The peaceful end of apartheid and transition to democracy in South Africa was one of the 20th century’s greatest achievements. A generation later, this troubled country and its ruling party are now headed toward a turning point. In December, the African National Congress (ANC) will choose a successor to current party leader (and South Africa’s president) Jacob Zuma. As battle-lines are drawn, the party stands on the verge of an irreparable split, and it is increasingly likely to lose the presidency at the next election in 2019. Can South Africa manage another peaceful transition—this time from the ANC to the opposition? Or is this country now headed for real trouble. The signs aren’t promising.
A decade ago, South Africa’s economy was going strong. From 2004-2008, a moment of high growth across the emerging-market world, high prices for the gold, platinum, diamonds, and coal that the country produces in abundance, and the surge in state spending that the commodity boom enabled, allowed South Africa to grow by a robust 4.8 percent. From 2009 to 2013, as both rich and poor countries struggled to recover from a global economic slowdown, growth tumbled to just 1.9 percent.
Then things got worse. From 2014-2016, growth fell to 1.1 percent. Not surprisingly, the average number of violent public protests climbed from 21 per year during the good times (2004-2008) to 164 per year in recent years (2014-2016). There are nearly 20 million South Africans between the ages of 15 and 35, and just 6.2 million of them have jobs. Youth unemployment is double the rate for adults, and it’s nearly four times higher for black youth (40 percent) than for white youth (11 percent).
The current government’s promises to turn things around don’t have much credibility. Zuma has survived nearly 800 separate charges of fraud, money-laundering, and graft, a court ruling that he violated the country’s constitution, multiple votes of no-confidence, and a rape trial. South Africa’s Central Bank governor has now called for a public investigation into ties between Zuma, business leaders, and a family of Indian businessmen known as the Guptas.
To rally his followers, Zuma and his allies have abandoned the sound macroeconomic policymaking of the early years of independence in favor of a fist-shaking, left-wing populism that deflects blame for worsening economic conditions onto domestic rivals and foreign powers. The state uses high tariffs and subsidies to protect state-owned companies and state-dominated sectors from competition. Protections for union workers make it harder for the unemployed to get jobs. The state battles unemployment by spending money it doesn’t have to hire more workers into government jobs. Corruption has triggered violence. There have been dozens of politically motivated murders in Zuma’s home state of Kwazulu-Natal in recent months.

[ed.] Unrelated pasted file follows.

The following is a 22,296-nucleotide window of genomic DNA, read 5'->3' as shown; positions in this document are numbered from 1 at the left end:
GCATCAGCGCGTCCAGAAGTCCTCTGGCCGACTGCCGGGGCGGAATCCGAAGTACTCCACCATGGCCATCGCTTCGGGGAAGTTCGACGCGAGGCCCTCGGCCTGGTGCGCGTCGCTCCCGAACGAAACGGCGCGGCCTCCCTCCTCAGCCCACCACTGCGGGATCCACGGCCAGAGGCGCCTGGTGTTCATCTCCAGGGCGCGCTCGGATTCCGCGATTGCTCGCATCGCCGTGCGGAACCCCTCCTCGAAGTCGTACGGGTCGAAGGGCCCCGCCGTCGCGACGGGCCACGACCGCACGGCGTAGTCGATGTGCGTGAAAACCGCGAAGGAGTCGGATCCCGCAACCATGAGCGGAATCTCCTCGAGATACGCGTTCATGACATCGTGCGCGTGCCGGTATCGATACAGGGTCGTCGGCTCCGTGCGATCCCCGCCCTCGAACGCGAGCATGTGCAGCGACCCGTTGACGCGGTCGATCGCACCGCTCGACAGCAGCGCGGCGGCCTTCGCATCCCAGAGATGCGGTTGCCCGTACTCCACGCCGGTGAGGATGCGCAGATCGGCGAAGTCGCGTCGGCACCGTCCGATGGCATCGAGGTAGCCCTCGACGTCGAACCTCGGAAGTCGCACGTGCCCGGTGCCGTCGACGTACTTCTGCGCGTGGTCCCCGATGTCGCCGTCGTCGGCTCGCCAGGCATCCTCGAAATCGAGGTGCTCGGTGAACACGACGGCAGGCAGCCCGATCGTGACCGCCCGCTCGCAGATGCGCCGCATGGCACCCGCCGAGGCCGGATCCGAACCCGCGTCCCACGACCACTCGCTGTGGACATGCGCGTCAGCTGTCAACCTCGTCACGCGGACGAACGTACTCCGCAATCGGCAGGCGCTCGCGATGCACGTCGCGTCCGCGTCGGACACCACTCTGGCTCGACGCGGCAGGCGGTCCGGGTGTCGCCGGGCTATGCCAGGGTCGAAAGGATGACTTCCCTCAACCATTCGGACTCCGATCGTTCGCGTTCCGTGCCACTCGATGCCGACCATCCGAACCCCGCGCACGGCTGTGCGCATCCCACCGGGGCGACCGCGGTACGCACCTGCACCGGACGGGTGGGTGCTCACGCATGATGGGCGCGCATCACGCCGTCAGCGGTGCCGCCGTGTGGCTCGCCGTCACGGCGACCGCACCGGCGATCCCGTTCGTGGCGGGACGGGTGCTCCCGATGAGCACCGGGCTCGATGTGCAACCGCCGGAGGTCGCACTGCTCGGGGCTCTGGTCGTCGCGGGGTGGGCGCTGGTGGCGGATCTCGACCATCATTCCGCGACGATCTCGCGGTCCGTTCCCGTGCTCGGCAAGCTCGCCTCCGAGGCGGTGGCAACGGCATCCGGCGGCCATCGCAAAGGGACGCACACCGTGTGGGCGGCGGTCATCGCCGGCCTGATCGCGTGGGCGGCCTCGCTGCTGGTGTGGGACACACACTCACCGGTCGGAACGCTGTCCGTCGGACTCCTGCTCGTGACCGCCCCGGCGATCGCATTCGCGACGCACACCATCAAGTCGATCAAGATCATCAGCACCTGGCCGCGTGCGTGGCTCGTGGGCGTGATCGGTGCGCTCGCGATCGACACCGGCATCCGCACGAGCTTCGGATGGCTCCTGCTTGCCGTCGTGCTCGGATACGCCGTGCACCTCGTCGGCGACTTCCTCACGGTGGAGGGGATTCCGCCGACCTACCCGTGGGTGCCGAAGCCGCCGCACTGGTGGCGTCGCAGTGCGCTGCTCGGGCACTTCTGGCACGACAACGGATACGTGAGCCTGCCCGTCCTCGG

There is a faction within the ANC that wants to return the party to a more sustainable path, and it is preparing for a faceoff at December’s ANC party conference. Zuma will work to ensure that his successor is Nkosazana Dlamini-Zuma, his ex-wife and former head of the African Union Commission, presumably because she can protect him from prosecution when he is no longer president following elections in 2019.
Cyril Ramaphosa, a senior ANC leader who first rose to prominence as the party’s lead negotiator during the transition from apartheid to democracy, poses the strongest challenge to this plan. If Ramaphosa loses in December, he will likely lead a faction out of the ANC and could join a coalition led by the centrist Democratic Alliance, as well as left-wing parties and organizations that want an end to Zuma’s era of corruption.
Tensions are clearly on the rise. An ANC meeting in Eastern Cape province on October 1 was disrupted by brawling, chair-throwing party activists. “We are going through difficult moments as ANC. The December conference stands out as the beacon of hope where we will renew the ANC and unite the ANC,” Ramaphosa reportedly told the crowd after order was restored.
Party leaders should remember that there is an entire generation of South Africans who know the ANC not as the party of liberation but as the party of power. It is increasingly likely that, whatever happens at the showdown in December, at the next election, the ANC will lose that power. What happens next will, for better or for worse, set South Africa on a path toward its future.